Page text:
About 2000 tons of mercury from human-generated sources enter the environment every year, but tracing natural versus human sources, and sorting out local pollutants from distant sources, has been been a problem. University of Michigan scientists say they’ve taken a big step towards reading mercury “fingerprints.”
“For some time, we weren’t sure that it was going to be technically possible, but now we’ve cracked that nut and have shown significant differences not only between mercury from coal and, say, metallic forms of mercury that are used in industry, but also between different coal deposits,” [ecologist Joel] Blum said.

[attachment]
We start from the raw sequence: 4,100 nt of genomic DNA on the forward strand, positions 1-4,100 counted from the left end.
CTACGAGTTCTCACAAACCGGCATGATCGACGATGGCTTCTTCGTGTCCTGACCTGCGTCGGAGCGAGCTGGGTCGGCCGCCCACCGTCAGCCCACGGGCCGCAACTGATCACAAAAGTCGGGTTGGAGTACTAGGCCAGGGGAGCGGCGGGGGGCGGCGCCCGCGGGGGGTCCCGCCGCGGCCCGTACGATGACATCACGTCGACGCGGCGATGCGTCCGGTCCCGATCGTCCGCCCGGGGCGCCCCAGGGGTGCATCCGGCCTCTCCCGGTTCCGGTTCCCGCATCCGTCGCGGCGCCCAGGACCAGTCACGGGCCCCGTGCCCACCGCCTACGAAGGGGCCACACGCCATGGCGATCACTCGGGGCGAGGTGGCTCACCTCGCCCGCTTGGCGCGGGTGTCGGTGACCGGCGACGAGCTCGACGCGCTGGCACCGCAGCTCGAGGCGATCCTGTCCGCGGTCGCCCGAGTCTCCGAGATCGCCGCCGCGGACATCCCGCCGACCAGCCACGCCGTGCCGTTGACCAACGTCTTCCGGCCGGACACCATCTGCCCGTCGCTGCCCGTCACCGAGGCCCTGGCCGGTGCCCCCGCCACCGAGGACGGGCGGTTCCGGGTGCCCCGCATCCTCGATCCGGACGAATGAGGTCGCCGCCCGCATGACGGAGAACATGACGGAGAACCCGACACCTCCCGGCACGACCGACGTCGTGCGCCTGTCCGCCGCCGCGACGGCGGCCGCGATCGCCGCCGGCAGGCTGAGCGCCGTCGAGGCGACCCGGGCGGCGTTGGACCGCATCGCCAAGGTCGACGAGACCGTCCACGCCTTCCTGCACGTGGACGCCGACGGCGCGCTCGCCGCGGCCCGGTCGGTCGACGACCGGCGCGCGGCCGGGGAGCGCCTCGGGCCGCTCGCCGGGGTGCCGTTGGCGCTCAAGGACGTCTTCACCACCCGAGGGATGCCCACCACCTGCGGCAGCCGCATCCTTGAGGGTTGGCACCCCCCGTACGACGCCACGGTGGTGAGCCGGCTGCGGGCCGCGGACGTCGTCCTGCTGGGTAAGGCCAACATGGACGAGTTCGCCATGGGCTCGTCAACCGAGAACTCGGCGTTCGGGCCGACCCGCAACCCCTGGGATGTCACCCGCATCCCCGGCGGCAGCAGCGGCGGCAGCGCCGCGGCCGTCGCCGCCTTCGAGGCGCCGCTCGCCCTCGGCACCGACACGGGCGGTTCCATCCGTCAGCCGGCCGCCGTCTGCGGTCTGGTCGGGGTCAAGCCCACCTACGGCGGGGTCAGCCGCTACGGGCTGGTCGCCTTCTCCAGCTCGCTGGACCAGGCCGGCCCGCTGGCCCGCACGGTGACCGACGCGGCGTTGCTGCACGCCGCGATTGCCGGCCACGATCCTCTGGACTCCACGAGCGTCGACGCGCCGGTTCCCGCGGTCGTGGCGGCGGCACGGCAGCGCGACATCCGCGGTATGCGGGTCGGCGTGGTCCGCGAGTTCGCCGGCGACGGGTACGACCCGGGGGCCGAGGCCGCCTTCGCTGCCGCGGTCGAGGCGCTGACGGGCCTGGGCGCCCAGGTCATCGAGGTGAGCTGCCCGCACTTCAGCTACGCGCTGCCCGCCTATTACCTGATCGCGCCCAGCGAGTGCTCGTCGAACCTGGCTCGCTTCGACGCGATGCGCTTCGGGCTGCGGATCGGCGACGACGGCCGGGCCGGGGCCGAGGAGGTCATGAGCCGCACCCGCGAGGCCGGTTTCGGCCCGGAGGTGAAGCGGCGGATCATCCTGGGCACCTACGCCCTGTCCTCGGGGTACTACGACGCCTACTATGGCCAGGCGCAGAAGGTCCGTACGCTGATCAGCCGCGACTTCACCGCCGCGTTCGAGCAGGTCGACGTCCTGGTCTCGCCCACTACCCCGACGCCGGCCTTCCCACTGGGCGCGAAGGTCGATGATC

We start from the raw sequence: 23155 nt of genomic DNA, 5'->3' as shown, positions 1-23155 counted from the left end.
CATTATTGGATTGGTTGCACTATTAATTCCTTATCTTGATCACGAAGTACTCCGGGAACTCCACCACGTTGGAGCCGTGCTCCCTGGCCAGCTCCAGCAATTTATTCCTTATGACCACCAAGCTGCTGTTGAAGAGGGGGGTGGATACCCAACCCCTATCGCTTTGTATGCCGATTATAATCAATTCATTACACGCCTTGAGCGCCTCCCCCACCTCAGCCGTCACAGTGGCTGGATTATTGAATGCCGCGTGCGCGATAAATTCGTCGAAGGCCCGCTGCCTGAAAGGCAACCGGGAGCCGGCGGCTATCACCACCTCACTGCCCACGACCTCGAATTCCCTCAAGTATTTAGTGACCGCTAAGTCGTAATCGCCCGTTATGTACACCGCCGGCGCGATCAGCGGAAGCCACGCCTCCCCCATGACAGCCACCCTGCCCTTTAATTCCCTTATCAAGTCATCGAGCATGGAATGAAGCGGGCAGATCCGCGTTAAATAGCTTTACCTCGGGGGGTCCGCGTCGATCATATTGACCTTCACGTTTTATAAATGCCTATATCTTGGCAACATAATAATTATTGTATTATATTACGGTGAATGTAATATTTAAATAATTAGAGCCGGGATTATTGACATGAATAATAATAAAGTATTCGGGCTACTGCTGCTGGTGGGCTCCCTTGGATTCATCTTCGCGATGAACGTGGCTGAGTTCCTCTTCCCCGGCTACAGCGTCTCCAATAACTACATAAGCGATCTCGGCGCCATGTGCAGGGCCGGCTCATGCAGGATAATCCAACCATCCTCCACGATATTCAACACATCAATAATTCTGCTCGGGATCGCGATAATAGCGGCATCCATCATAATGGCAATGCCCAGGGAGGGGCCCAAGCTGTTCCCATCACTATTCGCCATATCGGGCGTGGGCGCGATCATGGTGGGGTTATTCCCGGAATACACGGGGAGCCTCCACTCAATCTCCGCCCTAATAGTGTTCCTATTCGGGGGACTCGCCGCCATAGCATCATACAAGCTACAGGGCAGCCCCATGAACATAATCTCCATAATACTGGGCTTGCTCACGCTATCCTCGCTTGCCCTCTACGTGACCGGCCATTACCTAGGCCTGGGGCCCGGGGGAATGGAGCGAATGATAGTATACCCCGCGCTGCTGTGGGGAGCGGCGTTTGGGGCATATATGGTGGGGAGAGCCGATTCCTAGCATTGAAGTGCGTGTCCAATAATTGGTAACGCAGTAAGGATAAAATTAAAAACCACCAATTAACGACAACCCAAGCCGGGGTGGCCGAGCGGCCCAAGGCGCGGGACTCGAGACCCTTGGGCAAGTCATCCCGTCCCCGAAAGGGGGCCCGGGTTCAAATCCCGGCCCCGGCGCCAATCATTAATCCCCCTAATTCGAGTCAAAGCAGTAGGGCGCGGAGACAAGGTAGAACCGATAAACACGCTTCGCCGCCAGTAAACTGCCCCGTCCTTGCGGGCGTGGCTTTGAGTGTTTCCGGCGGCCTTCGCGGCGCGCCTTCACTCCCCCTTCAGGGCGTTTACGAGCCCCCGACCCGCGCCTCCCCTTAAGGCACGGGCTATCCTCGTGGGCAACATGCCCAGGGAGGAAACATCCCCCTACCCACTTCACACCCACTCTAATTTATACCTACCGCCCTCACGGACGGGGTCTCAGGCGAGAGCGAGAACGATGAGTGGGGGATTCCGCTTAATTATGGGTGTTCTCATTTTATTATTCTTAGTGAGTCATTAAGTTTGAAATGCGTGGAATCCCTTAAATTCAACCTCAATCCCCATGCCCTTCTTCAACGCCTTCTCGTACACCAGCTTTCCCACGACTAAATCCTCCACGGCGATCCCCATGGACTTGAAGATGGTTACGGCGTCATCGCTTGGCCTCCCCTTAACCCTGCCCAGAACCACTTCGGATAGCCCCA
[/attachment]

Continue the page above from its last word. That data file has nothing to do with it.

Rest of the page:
How it works:
The fingerprinting technique relies on a natural phenomenon called isotopic fractionation, in which different isotopes (atoms with different numbers of neutrons) of mercury react to form new compounds at slightly different rates. In one type of isotopic fractionation, mass-dependent fractionation, the differing rates depend on the masses of the isotopes. In mass-independent fractionation, the behavior of the isotopes depends not on their absolute masses but on whether their masses are odd or even. Combining mass-dependent and mass-independent isotope signals, the researchers created a powerful fingerprinting tool.
[Image: Christopher Gruver]